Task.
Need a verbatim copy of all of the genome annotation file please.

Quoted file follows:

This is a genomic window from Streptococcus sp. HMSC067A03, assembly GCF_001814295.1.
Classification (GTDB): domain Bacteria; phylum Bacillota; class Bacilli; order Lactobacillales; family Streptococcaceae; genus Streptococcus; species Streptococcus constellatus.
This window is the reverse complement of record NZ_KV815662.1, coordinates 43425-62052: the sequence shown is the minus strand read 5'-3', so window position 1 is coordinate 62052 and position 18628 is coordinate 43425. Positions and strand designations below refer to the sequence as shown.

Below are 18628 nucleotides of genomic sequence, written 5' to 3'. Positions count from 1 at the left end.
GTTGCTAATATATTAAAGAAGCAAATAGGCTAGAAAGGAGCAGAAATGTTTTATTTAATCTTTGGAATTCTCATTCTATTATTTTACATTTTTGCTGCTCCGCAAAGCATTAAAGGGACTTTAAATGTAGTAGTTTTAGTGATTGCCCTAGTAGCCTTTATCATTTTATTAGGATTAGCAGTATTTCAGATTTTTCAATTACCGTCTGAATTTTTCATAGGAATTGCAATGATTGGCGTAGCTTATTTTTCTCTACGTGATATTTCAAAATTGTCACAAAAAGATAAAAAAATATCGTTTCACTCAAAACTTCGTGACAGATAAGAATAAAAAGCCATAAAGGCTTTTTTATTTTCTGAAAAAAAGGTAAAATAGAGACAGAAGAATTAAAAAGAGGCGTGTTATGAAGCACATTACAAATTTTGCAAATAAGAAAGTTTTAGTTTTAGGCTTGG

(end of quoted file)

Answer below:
This is a genomic window from Streptococcus sp. HMSC067A03, assembly GCF_001814295.1.
Classification (GTDB): domain Bacteria; phylum Bacillota; class Bacilli; order Lactobacillales; family Streptococcaceae; genus Streptococcus; species Streptococcus constellatus.
This window is the reverse complement of record NZ_KV815662.1, coordinates 43425-62052: the sequence shown is the minus strand read 5'-3', so window position 1 is coordinate 62052 and position 18628 is coordinate 43425. Positions and strand designations below refer to the sequence as shown.

Below are 18628 nucleotides of genomic sequence, written 5' to 3'. Positions count from 1 at the left end.
GTTGCTAATATATTAAAGAAGCAAATAGGCTAGAAAGGAGCAGAAATGTTTTATTTAATCTTTGGAATTCTCATTCTATTATTTTACATTTTTGCTGCTCCGCAAAGCATTAAAGGGACTTTAAATGTAGTAGTTTTAGTGATTGCCCTAGTAGCCTTTATCATTTTATTAGGATTAGCAGTATTTCAGATTTTTCAATTACCGTCTGAATTTTTCATAGGAATTGCAATGATTGGCGTAGCTTATTTTTCTCTACGTGATATTTCAAAATTGTCACAAAAAGATAAAAAAATATCGTTTCACTCAAAACTTCGTGACAGATAAGAATAAAAAGCCATAAAGGCTTTTTTATTTTCTGAAAAAAAGGTAAAATAGAGACAGAAGAATTAAAAAGAGGCGTGTTATGAAGCACATTACAAATTTTGCAAATAAGAAAGTTTTAGTTTTAGGCTTGG